So far, we’ve looked to Display P3 as a savior, which, at the cost of some greens and blues compared to Adobe RGB, promises us a drastically larger gamut (and thus “more colors”) than the typical sRGB. But this is essentially a side effect – something that is convenient for us, even though it wasn’t intended for our use, and it suits our purposes due to the limitations of sRGB.
However, I return once again to a fundamental point: color spaces are designed to serve a purpose, and as we’ve seen, the purpose of Display P3 isn’t printing, whereas it is for Adobe RGB.
To convince you, I believe this two-dimensional analysis should suffice:
As you can see from the image above, the Adobe RGB color space is positioned to almost entirely overlap the gamut of the paper. The paper used here is one of the numerous types of photographic papers available (simply because it’s the one I use most often), but the same would hold true for any other paper: the paper’s gamut could be smaller or larger, but Adobe RGB would still intersect with it. And that’s where Adobe RGB fits.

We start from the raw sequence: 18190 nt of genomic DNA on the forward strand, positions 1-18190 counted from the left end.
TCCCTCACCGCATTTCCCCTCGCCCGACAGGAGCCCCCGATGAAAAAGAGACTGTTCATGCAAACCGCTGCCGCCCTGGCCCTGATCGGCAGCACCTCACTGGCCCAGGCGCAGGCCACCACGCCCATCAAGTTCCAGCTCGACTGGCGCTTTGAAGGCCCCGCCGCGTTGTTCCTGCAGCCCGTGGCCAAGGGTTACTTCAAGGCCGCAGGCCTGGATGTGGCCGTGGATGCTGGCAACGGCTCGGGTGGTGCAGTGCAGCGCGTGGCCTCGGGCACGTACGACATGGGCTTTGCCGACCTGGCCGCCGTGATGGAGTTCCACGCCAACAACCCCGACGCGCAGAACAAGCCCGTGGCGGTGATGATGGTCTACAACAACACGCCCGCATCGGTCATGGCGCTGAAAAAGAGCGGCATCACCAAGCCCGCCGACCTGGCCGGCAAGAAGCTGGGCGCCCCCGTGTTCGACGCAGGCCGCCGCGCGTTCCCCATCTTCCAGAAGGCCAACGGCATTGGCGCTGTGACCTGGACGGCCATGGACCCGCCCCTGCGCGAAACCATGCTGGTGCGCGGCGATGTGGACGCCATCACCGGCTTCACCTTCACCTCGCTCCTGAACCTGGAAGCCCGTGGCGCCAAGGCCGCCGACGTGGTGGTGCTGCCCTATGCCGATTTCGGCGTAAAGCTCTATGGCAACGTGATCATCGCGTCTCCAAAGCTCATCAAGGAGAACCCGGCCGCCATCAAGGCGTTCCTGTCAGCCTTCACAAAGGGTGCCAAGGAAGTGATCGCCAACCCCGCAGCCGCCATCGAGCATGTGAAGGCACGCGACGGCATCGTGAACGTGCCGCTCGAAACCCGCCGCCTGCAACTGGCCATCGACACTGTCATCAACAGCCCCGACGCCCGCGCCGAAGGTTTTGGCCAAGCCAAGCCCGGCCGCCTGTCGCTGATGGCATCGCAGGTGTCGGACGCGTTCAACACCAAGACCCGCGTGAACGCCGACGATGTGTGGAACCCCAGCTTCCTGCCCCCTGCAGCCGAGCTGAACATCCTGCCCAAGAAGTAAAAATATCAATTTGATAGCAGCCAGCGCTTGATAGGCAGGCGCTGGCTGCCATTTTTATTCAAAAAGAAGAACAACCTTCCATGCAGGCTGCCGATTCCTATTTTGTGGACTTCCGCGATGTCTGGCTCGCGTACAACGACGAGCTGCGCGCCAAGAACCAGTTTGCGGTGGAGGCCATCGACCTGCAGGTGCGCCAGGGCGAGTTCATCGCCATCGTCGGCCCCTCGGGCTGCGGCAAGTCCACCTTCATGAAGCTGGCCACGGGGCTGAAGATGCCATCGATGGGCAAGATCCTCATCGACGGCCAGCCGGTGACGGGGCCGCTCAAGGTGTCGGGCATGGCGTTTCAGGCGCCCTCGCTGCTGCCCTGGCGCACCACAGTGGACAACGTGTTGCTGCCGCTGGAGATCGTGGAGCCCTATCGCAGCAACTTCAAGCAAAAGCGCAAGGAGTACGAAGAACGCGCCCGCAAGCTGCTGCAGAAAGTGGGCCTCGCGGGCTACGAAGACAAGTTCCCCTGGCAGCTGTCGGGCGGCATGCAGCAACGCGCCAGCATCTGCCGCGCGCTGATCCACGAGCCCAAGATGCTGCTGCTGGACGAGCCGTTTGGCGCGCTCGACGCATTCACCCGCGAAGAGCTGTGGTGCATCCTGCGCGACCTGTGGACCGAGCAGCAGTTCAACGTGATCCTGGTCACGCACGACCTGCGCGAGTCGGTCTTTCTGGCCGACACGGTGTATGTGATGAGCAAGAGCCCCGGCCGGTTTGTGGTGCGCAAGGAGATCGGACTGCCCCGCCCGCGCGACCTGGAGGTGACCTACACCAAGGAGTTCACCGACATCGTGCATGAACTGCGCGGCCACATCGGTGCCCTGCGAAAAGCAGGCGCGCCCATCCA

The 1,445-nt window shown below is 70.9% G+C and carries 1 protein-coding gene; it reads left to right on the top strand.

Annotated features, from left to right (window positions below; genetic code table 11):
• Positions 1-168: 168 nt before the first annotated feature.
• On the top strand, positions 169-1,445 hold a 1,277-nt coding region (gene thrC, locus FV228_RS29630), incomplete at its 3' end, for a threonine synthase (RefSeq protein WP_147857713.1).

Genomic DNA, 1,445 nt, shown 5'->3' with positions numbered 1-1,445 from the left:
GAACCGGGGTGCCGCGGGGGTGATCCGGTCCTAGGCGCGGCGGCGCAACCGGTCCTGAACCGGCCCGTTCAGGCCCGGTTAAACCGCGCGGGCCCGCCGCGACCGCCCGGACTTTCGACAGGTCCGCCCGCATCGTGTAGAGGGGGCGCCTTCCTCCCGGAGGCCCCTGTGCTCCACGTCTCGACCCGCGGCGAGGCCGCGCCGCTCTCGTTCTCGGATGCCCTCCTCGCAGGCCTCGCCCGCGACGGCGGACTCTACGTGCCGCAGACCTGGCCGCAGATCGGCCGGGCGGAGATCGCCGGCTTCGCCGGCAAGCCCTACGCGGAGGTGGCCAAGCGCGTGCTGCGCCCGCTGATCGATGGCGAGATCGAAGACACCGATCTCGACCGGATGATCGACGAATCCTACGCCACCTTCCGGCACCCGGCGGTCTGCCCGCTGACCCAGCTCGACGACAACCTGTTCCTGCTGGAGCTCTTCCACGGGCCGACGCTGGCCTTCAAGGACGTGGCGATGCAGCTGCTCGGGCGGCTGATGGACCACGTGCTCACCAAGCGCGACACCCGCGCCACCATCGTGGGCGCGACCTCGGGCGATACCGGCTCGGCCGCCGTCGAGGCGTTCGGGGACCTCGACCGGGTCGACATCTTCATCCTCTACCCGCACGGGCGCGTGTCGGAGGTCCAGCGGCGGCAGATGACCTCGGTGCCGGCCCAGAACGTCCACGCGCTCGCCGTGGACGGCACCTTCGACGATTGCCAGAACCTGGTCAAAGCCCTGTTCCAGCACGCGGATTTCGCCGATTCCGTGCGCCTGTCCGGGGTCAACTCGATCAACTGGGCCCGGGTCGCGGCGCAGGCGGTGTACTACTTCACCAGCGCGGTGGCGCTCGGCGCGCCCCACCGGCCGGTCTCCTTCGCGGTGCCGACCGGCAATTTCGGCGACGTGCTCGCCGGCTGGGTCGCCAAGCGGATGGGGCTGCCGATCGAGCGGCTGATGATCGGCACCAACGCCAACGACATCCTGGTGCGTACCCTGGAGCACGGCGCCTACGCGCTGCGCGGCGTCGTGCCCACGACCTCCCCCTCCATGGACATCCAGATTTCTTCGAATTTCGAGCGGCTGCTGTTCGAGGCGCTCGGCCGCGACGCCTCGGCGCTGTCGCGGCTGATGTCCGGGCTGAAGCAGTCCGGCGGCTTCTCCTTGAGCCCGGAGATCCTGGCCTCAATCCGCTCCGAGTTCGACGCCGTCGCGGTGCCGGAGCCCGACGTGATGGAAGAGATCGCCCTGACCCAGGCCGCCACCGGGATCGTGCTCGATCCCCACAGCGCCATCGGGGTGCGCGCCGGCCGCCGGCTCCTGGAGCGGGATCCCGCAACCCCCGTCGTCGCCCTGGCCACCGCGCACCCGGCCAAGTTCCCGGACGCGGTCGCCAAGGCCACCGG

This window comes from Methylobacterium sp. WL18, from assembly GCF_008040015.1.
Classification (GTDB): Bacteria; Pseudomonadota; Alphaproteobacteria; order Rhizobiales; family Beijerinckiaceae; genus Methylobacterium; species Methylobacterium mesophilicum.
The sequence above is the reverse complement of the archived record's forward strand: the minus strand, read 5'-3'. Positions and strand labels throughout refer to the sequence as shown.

Once again, Adobe RGB wasn’t designed arbitrarily; it was created to encompass many of the colors achievable with CMYK color printers (the home photo printers or online printing services you use) through the use of RGB primary colors (i.e., the color model your monitor uses). In other words (and simplifying significantly), Adobe RGB was designed based on what our printer can reproduce on a sheet of photographic paper.
Sending an image in Display P3 to print means sacrificing a significant portion of printable colors (greens and blues) in favor of more reds, which our printer is not capable of reproducing. The Display P3 color space is situated elsewhere on the CIE chromaticity diagram because it was designed for a different purpose.
A practical example can be provided with the following image. If we were to analyze its breakdown on the chromaticity diagram, we would notice intense blues that wouldn’t be problematic, as they are within the paper’s gamut and manageable in Adobe RGB. However, if we were to associate this image with the Display P3 profile, those blues would be lost because they would fall outside the gamut of Display P3. It’s an unnecessary sacrifice that brings no advantage.